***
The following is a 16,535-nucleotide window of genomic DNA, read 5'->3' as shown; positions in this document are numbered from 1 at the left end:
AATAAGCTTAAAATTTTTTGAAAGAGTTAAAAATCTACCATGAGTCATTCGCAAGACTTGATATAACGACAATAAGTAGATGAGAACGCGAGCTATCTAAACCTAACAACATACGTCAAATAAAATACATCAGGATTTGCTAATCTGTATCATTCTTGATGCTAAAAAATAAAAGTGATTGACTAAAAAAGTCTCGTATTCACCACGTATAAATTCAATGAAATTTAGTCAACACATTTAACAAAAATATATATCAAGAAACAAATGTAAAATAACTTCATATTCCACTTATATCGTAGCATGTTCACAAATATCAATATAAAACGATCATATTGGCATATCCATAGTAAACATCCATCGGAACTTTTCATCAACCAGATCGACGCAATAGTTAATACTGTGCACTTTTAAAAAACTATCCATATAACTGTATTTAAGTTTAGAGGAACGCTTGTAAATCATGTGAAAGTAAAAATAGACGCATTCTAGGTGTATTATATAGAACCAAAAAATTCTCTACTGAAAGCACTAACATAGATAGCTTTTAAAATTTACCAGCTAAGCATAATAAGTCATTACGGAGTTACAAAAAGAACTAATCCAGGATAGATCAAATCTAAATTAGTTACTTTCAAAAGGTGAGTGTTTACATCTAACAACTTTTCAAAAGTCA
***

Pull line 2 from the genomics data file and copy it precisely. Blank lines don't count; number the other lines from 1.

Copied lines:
AATAAGCTTAAAATTTTTTGAAAGAGTTAAAAATCTACCATGAGTCATTCGCAAGACTTGATATAACGACAATAAGTAGATGAGAACGCGAGCTATCTAAACCTAACAACATACGTCAAATAAAATACATCAGGATTTGCTAATCTGTATCATTCTTGATGCTAAAAAATAAAAGTGATTGACTAAAAAAGTCTCGTATTCACCACGTATAAATTCAATGAAATTTAGTCAACACATTTAACAAAAATATATATCAAGAAACAAATGTAAAATAACTTCATATTCCACTTATATCGTAGCATGTTCACAAATATCAATATAAAACGATCATATTGGCATATCCATAGTAAACATCCATCGGAACTTTTCATCAACCAGATCGACGCAATAGTTAATACTGTGCACTTTTAAAAAACTATCCATATAACTGTATTTAAGTTTAGAGGAACGCTTGTAAATCATGTGAAAGTAAAAATAGACGCATTCTAGGTGTATTATATAGAACCAAAAAATTCTCTACTGAAAGCACTAACATAGATAGCTTTTAAAATTTACCAGCTAAGCATAATAAGTCATTACGGAGTTACAAAAAGAACTAATCCAGGATAGATCAAATCTAAATTAGTTACTTTCAAAAGGTGAGTGTTTACATCTAACAACTTTTCAAAAGTCA